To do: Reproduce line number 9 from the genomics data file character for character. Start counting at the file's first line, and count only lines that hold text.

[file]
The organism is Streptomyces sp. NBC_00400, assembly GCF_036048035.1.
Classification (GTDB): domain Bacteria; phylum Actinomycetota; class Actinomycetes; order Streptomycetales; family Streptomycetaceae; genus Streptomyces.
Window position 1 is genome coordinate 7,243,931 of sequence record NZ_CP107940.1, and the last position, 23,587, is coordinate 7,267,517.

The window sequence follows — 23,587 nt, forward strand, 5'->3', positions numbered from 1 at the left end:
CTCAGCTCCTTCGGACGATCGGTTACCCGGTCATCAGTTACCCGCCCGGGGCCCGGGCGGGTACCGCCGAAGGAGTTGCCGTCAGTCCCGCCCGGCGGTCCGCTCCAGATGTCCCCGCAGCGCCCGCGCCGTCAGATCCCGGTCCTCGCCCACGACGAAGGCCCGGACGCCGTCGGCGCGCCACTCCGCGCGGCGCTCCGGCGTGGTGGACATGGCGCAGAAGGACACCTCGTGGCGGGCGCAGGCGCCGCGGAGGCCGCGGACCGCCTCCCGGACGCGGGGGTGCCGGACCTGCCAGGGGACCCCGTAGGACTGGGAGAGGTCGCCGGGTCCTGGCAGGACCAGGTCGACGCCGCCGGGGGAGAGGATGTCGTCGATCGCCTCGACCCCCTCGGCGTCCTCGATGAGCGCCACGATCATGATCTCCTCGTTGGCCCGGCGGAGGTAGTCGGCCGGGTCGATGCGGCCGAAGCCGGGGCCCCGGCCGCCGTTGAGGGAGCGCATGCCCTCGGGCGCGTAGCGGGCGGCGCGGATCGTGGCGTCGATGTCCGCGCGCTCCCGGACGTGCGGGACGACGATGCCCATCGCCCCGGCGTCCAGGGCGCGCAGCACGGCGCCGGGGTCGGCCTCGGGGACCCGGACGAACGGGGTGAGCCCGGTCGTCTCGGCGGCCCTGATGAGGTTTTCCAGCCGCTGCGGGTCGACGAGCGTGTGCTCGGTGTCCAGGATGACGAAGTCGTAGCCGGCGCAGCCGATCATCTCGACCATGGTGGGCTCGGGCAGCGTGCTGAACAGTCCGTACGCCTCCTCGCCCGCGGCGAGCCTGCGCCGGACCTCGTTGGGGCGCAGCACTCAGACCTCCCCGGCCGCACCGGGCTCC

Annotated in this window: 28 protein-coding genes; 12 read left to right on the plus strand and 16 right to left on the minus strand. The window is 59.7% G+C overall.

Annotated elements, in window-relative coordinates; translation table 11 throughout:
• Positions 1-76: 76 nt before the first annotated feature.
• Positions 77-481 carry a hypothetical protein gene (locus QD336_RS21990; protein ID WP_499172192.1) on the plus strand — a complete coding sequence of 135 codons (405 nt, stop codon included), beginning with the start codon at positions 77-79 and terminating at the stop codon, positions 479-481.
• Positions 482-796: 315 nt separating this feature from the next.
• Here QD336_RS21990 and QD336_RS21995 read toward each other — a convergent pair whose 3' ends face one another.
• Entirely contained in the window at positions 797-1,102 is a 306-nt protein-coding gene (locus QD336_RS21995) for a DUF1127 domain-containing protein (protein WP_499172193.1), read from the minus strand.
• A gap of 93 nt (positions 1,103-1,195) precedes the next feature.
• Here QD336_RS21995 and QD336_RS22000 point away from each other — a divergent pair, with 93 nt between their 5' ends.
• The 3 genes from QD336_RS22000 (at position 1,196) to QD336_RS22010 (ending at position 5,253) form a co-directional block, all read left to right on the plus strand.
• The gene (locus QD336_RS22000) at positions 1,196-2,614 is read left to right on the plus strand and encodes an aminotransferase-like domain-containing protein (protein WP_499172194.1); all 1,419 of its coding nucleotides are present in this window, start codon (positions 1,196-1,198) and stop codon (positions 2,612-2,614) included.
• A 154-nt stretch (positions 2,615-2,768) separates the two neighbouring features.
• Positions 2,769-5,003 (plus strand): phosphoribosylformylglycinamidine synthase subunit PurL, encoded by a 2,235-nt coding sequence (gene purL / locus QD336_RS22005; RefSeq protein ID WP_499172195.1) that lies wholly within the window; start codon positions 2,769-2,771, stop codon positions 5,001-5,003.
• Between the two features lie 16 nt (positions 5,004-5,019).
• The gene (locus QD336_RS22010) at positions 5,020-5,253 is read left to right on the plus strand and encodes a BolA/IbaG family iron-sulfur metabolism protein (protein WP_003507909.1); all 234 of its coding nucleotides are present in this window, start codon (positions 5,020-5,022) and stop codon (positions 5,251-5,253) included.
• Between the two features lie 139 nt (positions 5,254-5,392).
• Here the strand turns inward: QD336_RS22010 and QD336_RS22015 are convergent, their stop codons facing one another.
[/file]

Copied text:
• Positions 77-481 carry a hypothetical protein gene (locus QD336_RS21990; protein ID WP_499172192.1) on the plus strand — a complete coding sequence of 135 codons (405 nt, stop codon included), beginning with the start codon at positions 77-79 and terminating at the stop codon, positions 479-481.